Santa Fe’s food and art scenes offer a sampling of a wide variety of cultures such as Native American, Chinese, Mexican, Indian, Vietnamese, African and French to tourists and locals alike. There are shops, markets and restaurants where people from everywhere can proudly tell their stories — and the story the family who owns Cafecito has to tell is spoken best through tangy chimichurri and savory empanadas.

“Food is everything we are. It’s an extension of nationalist feeling, ethnic feeling, your personal history, your province, your region, your tribe, your grandma. It’s inseparable from those from the get-go,” Anthony Bourdain once said.

The food owners Andres Paglayan and Solange Serquis serve at Cafecito, which opened in 2019 at 922 Shoofly St., is the very food they grew up eating in Argentina. The couple say they opened the restaurant to create a friendly environment, build community and reinforce their children’s knowledge that there is a place for their family culture wherever they go.

This became an important aspect of their restaurant to their oldest son, Manouk Paglayan, 18, who in grade school “was always the kid with the weird lunchbox.”

“Everyone else had Lunchables while I was bringing brown rice,” he said. “Now it’s not a problem, but when you’re a little kid and what’s normal to you at home is weird at school, you start to hide. I think many kids go through that, and it’s sad, especially for such a culturally diverse town.”

Although many children might have had a similar experience, Cafecito helps reinforce that different is beautiful and merges many flavors into one restaurant.

Wanting to stay authentic to themselves, the family created a restaurant that incorporated their entire heritage.

Cafecito does so through the amalgamation of American, Armenian, Italian and Argentine flavors that draw on the owners’ family backgrounds.

Among other great Italian and Armenian choices, authentic-to-Argentina dishes Cafecito offers include: savory empanadas, an essential component to South American cuisine, served with chimichurri, an fresh parsley sauce commonly found in Argentina and Uruguay; fried Argentine fritters called buñuelos; and an Argentine steak sandwich called the Lomito Completo, which has fried egg, ham, provolone and more on ciabatta bread.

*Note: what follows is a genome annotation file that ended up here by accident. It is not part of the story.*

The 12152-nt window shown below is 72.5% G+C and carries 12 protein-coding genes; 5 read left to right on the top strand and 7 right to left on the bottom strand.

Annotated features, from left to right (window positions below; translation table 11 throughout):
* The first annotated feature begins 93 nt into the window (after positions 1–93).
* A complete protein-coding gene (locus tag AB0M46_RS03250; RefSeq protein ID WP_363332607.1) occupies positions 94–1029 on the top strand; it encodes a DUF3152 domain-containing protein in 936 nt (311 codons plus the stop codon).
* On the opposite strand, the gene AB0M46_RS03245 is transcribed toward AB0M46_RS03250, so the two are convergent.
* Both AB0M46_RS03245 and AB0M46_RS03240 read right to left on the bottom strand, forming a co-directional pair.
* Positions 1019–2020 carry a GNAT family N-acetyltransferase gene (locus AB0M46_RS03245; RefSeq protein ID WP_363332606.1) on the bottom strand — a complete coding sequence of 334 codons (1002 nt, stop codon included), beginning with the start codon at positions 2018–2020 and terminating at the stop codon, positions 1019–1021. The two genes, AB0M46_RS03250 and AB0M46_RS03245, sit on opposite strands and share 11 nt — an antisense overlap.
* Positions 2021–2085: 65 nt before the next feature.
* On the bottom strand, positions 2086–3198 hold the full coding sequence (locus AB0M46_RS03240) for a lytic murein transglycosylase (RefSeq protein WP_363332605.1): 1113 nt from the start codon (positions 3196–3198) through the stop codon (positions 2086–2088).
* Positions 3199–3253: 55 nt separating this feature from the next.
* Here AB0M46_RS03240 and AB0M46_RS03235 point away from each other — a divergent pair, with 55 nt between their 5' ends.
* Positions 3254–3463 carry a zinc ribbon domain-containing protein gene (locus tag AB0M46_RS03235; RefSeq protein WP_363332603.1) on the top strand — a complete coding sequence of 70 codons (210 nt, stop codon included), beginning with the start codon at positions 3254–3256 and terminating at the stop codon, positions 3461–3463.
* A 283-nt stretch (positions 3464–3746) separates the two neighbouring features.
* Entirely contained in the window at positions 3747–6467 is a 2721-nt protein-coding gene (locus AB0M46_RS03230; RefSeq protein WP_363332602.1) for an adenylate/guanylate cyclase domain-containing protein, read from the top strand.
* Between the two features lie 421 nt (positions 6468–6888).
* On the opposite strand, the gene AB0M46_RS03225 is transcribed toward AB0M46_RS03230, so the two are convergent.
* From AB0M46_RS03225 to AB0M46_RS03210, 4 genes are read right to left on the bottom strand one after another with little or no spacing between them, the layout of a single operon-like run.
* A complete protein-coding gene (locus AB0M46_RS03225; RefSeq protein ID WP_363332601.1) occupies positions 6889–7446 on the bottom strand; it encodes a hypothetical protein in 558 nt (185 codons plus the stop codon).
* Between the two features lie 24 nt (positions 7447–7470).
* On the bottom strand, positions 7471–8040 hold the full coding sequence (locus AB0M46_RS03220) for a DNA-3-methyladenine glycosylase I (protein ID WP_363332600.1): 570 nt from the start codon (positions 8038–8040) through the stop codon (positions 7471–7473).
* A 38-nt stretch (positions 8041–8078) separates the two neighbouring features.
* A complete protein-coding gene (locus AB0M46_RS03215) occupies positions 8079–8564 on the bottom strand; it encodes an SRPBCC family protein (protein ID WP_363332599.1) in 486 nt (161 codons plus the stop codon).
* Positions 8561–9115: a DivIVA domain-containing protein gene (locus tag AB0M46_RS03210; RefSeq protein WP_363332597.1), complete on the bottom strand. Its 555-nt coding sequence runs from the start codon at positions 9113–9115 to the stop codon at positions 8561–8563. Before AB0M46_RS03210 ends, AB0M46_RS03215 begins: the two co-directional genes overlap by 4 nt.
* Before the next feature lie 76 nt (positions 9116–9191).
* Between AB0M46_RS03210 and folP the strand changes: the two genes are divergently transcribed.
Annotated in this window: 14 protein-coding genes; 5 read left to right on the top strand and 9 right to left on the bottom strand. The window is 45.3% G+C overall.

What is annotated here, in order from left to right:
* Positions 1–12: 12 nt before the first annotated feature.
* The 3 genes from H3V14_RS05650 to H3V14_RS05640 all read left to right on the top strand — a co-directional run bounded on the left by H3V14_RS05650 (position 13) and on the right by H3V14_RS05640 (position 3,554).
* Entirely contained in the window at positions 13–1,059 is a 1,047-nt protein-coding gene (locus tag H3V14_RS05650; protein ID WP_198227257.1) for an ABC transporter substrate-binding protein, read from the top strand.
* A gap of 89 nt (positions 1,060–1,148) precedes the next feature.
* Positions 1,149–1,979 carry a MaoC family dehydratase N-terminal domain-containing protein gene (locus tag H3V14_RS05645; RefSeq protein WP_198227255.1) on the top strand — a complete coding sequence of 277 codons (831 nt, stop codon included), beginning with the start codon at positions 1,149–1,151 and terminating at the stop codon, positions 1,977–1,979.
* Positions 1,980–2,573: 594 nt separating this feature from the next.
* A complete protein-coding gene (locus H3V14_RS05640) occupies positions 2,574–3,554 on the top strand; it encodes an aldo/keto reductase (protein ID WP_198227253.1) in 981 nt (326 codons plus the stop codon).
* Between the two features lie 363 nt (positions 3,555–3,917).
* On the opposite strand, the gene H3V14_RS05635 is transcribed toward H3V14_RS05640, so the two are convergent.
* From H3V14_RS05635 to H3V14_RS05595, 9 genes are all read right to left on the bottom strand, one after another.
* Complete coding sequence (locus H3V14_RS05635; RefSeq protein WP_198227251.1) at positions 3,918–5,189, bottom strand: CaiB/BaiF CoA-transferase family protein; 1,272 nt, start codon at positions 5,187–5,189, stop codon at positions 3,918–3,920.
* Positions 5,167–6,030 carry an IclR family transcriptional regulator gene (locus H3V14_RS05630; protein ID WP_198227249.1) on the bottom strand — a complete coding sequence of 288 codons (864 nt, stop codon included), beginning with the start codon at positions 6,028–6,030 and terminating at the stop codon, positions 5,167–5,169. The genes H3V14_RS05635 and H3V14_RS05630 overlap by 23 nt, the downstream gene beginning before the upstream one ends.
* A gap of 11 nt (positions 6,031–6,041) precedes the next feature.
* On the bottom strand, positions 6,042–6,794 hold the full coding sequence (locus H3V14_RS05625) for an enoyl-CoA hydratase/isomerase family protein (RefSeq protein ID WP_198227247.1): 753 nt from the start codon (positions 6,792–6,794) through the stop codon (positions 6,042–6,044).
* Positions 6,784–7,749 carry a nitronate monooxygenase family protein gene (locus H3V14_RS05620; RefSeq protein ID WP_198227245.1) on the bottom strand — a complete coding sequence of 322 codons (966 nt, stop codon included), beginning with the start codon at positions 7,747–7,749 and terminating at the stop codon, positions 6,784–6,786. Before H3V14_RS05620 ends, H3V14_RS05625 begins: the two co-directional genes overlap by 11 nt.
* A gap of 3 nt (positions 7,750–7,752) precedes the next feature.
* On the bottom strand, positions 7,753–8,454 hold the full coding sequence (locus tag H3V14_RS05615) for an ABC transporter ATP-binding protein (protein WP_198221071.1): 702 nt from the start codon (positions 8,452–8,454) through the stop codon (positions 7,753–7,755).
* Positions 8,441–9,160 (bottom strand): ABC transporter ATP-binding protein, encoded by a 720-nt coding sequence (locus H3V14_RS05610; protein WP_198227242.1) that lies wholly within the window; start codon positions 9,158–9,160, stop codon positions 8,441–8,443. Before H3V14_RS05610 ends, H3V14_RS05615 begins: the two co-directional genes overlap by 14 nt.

Many desserts and breads at Cafecito utilize the most popular treat in Argentina and bordering countries: dulce de leche, made by slowly heating milk and sugar together to create a delicate yet thick consistency.

Above all, maté, a traditional herbal drink, is a key part of the menu that people say is integral to Argentine culture.

“You watch TV and see the live manifestation of different cultures. Cafecito brings you authentic experiences just like those happening in the present moments in Argentina. … Maté is a crucial aspect of that. For example, in Argentina, you see soccer players drinking maté before and after games,” explained one restaurant employee and family member, who said maté is meant to be shared in groups of people.

People coming into Cafecito are hoping to get a little taste of Argentina, and many inquire about the aspects of maté: an infusion made from the yerba maté plant. While it can be prepared to the drinker’s liking, it is normally a bitter caffeinated beverage. Maté-related décor around the restaurant and familiarity with it from popular culture often compels customers to try the drink.

Cafecito is not just bringing Argentina to New Mexico with its cuisine. The owners also host tango lessons organized by Jaimes Friedgen and his wife, Christa, owners of 8th Style Tango and Cafecito regulars. According to Andres Paglayan, tangueros are accompanied at their lessons by milonga, a genre of music that originated in Buenos Aires and is seen as a predecessor to modern tango.

“There is no way to estimate the impact of these events on Santa Fean culture, but we know we like to facilitate any event that unites people and encourages meaningful discussion among them,” Andres Paglayan said.

While there is no official measure for how well Cafecito integrates Argentine culture into the landscape of Santa Fe, customers continue to come to the architecturally beautiful restaurant and refresh their memories of past trips to Argentina, while others are inspired to visit the country one day.

Cafecito is only one of many locally owned restaurants that aim to share parts of their story with the city of Santa Fe. Cafecito makes a visible impact the Paglayan family sees manifested in return customers and use of the traditional Argentine greeting: a hug and a kiss.

Manouk Paglayan adds: “I hope more people begin opening restaurants to share their family’s food.”